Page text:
What is Post-Secondary Education?
Is your high school graduation approaching, or has it already occurred? So, are you thinking of going back to school to boost your career prospects? If "post-secondary education" is what you're referring to, "post-secondary" is a frequent term. Continuing education after high school is known as postsecondary education. Many people feel that it will lead to better employment opportunities in the future, however this isn't always the case. According to popular belief, post-secondary education is not limited to college, therefore if money is an issue, you might want to look into other choices for post-secondary education.
Higher, third-level, and tertiary educational institutions are all referred to as postsecondary education in this context. There are many types of continuing education programmes that are not degree programmes, such as certificate programmes and community college. Post-secondary education alternatives are available to those who have completed high school or earned their GED. Basic and secondary education are required for those under the age of 18, but higher education is completely optional for those under 18. A college graduation is the culmination of a long and arduous academic journey. International Standard Classification of Education (ISBE) levels 6 through 8 are devoted to advanced education. Postsecondary education encompasses both first- and second-year college courses.
More than 21 million high school students in the United States choose to continue their education after graduation.. To put it another way, many people believe that earning a college degree is the key to financial stability and a larger choice of professional opportunities. Although college is a sort of post-secondary education, it is not the only type. There is no guarantee that a person who has completed their post-secondary education will be able to land a job that they enjoy. There is no assurance that they will earn more money than someone who did not attend higher education.
Secondary vs. Post-Secondary Education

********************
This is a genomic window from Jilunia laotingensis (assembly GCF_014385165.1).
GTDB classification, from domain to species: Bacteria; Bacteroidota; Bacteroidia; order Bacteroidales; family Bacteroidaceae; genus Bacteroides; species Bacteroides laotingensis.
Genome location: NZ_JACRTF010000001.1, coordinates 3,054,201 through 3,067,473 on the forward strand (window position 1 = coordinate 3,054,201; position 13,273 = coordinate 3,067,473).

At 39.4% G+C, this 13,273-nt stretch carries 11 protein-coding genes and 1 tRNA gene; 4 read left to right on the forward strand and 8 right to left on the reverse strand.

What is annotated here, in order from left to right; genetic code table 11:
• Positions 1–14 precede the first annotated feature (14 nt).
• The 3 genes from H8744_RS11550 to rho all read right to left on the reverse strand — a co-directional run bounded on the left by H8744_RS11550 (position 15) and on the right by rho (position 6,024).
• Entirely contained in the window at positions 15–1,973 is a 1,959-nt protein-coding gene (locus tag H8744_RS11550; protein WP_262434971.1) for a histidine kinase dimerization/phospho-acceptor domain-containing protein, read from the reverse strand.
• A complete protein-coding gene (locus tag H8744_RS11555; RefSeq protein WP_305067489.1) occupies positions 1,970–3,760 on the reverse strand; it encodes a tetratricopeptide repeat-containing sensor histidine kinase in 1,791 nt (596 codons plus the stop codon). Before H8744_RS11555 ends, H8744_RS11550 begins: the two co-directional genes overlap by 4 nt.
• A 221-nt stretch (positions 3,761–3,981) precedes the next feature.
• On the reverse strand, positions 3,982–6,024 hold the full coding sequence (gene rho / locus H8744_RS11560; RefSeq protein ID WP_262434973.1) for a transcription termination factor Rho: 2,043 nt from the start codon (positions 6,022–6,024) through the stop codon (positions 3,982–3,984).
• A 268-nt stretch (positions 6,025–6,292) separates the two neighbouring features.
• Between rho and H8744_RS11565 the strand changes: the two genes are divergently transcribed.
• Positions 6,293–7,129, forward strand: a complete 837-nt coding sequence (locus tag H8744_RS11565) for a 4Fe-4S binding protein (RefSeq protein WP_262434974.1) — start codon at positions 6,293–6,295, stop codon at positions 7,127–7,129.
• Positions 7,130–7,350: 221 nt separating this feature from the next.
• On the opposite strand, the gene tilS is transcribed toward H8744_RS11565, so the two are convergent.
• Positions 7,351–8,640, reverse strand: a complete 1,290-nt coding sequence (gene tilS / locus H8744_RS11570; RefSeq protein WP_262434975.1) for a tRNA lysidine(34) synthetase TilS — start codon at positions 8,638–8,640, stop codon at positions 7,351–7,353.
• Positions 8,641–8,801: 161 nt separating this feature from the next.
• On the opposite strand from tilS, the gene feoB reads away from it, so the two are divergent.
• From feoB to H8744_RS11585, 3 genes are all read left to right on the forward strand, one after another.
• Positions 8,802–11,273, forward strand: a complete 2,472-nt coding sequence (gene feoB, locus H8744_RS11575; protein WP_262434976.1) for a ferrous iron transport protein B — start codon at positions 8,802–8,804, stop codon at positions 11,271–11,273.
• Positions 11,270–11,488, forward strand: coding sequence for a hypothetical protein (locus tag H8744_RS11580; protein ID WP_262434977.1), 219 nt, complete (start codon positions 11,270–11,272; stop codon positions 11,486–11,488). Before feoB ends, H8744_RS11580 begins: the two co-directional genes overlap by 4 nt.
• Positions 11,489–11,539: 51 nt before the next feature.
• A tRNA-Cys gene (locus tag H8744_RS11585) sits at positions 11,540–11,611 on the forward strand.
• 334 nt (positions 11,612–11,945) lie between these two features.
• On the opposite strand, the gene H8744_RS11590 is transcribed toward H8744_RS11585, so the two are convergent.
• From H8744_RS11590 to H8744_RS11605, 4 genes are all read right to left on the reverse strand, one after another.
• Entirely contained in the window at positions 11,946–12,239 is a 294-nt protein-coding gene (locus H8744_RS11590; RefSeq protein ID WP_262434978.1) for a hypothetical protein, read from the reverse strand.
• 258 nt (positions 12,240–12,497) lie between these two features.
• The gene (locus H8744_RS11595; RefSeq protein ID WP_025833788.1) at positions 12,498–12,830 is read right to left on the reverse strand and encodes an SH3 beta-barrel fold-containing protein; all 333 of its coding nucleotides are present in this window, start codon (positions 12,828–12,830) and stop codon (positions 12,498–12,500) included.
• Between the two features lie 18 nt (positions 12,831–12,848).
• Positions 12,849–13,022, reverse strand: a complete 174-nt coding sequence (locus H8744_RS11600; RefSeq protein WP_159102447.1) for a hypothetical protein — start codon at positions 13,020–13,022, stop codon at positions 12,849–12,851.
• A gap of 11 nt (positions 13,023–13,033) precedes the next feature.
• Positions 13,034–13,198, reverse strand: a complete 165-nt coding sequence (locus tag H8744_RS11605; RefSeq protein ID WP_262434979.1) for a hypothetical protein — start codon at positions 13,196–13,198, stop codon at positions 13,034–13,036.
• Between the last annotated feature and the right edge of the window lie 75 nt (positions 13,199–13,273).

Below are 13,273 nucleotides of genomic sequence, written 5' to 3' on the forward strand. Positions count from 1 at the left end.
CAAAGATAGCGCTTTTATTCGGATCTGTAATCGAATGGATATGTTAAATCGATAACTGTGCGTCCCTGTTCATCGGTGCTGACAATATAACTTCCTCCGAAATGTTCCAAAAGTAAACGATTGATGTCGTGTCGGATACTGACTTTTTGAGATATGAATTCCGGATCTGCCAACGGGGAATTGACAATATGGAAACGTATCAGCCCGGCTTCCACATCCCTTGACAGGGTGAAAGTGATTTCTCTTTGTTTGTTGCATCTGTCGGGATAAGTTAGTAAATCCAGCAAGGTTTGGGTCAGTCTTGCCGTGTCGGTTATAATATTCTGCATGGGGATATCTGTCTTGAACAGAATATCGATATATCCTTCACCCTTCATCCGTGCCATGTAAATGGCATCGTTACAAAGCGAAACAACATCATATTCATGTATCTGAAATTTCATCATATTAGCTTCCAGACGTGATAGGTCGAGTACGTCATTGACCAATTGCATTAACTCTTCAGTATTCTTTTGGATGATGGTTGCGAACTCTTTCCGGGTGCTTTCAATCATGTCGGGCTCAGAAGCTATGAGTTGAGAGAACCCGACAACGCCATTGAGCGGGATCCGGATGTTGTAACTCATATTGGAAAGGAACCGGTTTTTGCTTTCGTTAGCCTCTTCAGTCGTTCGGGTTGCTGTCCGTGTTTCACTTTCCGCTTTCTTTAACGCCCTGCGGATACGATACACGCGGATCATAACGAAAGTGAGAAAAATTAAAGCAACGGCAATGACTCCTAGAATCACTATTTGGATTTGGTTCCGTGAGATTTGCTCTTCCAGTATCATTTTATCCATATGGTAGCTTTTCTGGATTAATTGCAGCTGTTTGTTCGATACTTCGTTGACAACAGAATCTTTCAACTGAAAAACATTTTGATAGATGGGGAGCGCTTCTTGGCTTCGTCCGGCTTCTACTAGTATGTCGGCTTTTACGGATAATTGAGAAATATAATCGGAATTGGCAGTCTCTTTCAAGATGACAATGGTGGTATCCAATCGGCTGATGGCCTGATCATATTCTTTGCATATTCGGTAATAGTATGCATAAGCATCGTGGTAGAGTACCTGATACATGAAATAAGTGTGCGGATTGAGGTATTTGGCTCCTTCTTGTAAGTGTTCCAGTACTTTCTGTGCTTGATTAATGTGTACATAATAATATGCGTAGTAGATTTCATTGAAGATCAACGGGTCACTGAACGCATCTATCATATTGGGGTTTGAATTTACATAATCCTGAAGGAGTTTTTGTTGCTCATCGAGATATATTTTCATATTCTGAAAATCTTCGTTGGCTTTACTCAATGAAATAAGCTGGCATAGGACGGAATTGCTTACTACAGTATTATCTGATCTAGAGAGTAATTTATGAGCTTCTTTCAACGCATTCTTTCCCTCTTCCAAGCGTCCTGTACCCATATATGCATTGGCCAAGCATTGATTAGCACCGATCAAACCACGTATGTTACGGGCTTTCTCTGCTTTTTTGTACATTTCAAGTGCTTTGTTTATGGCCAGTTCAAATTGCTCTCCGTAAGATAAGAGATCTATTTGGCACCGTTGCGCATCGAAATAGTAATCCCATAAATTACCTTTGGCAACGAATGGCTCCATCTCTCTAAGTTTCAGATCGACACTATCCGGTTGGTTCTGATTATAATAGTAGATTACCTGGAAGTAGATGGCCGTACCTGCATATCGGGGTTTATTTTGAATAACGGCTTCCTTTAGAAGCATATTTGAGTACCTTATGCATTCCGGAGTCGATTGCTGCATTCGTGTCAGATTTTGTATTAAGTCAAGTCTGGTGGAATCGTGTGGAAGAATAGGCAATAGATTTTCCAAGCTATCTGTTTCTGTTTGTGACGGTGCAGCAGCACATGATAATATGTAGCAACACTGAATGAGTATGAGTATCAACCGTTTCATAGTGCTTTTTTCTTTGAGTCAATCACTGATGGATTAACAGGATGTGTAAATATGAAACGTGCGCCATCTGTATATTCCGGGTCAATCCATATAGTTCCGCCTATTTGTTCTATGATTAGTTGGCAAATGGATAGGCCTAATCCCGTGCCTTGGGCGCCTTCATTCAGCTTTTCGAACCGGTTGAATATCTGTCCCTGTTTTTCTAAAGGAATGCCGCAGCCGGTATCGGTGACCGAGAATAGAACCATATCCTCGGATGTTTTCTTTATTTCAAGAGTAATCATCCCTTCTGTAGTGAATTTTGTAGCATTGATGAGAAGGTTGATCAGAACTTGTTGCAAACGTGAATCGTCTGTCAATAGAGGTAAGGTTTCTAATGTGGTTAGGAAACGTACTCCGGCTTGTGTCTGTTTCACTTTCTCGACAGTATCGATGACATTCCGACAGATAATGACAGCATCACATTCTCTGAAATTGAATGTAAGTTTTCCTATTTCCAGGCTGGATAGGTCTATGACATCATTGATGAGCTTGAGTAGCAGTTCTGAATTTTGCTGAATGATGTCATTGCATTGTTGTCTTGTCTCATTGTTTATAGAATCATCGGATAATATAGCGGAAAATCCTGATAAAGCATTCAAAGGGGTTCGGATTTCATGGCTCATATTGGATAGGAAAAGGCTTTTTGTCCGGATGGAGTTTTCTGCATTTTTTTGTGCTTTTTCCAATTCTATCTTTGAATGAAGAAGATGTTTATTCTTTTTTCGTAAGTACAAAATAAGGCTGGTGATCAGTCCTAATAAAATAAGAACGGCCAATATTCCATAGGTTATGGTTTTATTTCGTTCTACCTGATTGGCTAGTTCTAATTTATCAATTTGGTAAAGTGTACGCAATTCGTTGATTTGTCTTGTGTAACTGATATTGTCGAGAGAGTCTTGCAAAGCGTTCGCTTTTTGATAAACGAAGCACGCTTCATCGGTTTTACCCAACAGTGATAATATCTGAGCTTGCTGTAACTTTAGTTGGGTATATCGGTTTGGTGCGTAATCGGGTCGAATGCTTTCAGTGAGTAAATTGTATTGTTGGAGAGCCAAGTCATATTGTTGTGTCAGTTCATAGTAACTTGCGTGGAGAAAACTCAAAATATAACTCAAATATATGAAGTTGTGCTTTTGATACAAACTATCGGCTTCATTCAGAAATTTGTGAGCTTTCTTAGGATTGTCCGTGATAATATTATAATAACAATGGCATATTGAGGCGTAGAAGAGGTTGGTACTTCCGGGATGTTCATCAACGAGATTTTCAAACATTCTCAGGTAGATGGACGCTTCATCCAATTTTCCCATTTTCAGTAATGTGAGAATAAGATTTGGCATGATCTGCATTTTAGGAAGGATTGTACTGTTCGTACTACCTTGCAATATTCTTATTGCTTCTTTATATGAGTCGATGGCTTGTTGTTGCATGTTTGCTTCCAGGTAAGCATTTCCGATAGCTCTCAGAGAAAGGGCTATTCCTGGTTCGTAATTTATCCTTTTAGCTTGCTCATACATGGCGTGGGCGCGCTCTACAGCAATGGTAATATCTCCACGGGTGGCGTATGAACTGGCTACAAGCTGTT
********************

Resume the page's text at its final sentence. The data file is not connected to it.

However, the term "secondary education" can also refer to those who have completed the General Education Development (GED) examination or an exam of an equivalent level in another country. In contrast to tertiary education, students must attend high school (or at least they are, until they turn 18 and can opt to drop out). For many people, it is not unusual for them to drop out of high school (around 527,000 people from October 2017 to October 2018). In order to get a job, they have a 47.2% chance of finishing high school or earning a secondary education diploma.
Even though a person has completed secondary school, he or she may not be able to get into a four-year college or university because of their lack of knowledge beyond high school. First, you must complete an appropriate pre-med programme at a four-year institution in order to pursue a career as a doctor. There is no medical school that will accept a student without a bachelor's degree, no matter how well they did in biology in high school.
Do I Need to get Post-Secondary Education for Work?
You don't need a college degree to get a job once you graduate, but it doesn't ensure you'll have one either. There is no commitment to follow any of the previously mentioned options, even if none of them appear to be moving closer to the career you prefer or one you envision yourself pursuing in the future. It's now possible to continue your education after high school, unlike before you were forced to do so in your early years. For 2018 high school graduates aged 16-24, the BLS reports that over 70% had already begun their college or university studies. Those with a bachelor's degree or more made up around two-thirds of the workforce among those ages 20 to 29. Fewer than 42% of those who dropped out of high school found work, compared to 74% of those with a high school diploma or a GED.
You can find a job in the workforce, no matter what your educational background is. But the employment market can be competitive depending on the type of position you're looking for. Also keep in mind the wage disparity. Because the average annual earnings of a college graduate is less than half that of a high school graduate, many high school graduates prefer to continue their education by enrolling in postsecondary institutions. Then again, there are others who work because they enjoy their job or because they are content with their remuneration and work environment. The pursuit of one's personal interests as a basis for one's career or employment is totally appropriate, as long as it does not interfere with that pursuit. If you decide to continue your education beyond high school, it is entirely up to you. Consider whether foregoing further education in pursuit of a profession that is not offered at the educational institutions in which you have an interest is acceptable to you. If that's the case, that's OK. People who want to go to college but can't afford it should know that there are alternatives.